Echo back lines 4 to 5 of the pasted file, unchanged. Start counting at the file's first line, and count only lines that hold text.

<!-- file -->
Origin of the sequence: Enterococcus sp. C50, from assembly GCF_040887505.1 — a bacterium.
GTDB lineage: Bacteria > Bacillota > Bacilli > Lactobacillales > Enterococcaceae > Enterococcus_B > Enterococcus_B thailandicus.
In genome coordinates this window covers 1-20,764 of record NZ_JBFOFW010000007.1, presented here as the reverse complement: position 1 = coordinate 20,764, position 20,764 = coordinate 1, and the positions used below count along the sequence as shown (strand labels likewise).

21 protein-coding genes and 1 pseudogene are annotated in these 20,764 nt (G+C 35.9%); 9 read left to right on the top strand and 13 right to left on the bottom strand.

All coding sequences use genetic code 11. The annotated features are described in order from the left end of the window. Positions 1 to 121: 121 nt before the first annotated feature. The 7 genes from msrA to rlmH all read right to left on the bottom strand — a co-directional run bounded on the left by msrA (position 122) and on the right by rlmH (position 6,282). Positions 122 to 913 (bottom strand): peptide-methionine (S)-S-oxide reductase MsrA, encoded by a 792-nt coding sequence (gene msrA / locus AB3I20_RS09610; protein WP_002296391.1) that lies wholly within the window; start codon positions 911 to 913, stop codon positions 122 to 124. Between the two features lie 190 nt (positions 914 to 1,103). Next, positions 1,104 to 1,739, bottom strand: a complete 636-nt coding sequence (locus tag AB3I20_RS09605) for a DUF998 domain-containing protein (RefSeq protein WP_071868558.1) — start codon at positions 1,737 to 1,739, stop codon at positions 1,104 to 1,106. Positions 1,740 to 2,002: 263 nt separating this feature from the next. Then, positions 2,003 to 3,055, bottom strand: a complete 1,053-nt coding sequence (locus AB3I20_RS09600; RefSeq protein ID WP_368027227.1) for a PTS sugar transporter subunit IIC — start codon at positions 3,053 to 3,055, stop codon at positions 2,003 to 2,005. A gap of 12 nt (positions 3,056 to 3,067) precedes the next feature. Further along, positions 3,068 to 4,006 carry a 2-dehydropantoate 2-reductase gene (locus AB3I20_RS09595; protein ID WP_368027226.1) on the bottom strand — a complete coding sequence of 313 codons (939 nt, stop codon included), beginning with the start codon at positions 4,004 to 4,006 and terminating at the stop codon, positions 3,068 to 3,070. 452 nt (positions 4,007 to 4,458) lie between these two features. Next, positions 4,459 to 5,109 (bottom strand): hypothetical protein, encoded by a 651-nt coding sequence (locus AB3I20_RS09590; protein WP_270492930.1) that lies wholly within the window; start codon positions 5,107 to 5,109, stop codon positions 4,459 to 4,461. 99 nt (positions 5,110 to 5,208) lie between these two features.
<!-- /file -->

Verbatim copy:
21 protein-coding genes and 1 pseudogene are annotated in these 20,764 nt (G+C 35.9%); 9 read left to right on the top strand and 13 right to left on the bottom strand.

All coding sequences use genetic code 11. The annotated features are described in order from the left end of the window. Positions 1 to 121: 121 nt before the first annotated feature. The 7 genes from msrA to rlmH all read right to left on the bottom strand — a co-directional run bounded on the left by msrA (position 122) and on the right by rlmH (position 6,282). Positions 122 to 913 (bottom strand): peptide-methionine (S)-S-oxide reductase MsrA, encoded by a 792-nt coding sequence (gene msrA / locus AB3I20_RS09610; protein WP_002296391.1) that lies wholly within the window; start codon positions 911 to 913, stop codon positions 122 to 124. Between the two features lie 190 nt (positions 914 to 1,103). Next, positions 1,104 to 1,739, bottom strand: a complete 636-nt coding sequence (locus tag AB3I20_RS09605) for a DUF998 domain-containing protein (RefSeq protein WP_071868558.1) — start codon at positions 1,737 to 1,739, stop codon at positions 1,104 to 1,106. Positions 1,740 to 2,002: 263 nt separating this feature from the next. Then, positions 2,003 to 3,055, bottom strand: a complete 1,053-nt coding sequence (locus AB3I20_RS09600; RefSeq protein ID WP_368027227.1) for a PTS sugar transporter subunit IIC — start codon at positions 3,053 to 3,055, stop codon at positions 2,003 to 2,005. A gap of 12 nt (positions 3,056 to 3,067) precedes the next feature. Further along, positions 3,068 to 4,006 carry a 2-dehydropantoate 2-reductase gene (locus AB3I20_RS09595; protein ID WP_368027226.1) on the bottom strand — a complete coding sequence of 313 codons (939 nt, stop codon included), beginning with the start codon at positions 4,004 to 4,006 and terminating at the stop codon, positions 3,068 to 3,070. 452 nt (positions 4,007 to 4,458) lie between these two features. Next, positions 4,459 to 5,109 (bottom strand): hypothetical protein, encoded by a 651-nt coding sequence (locus AB3I20_RS09590; protein WP_270492930.1) that lies wholly within the window; start codon positions 5,107 to 5,109, stop codon positions 4,459 to 4,461. 99 nt (positions 5,110 to 5,208) lie between these two features.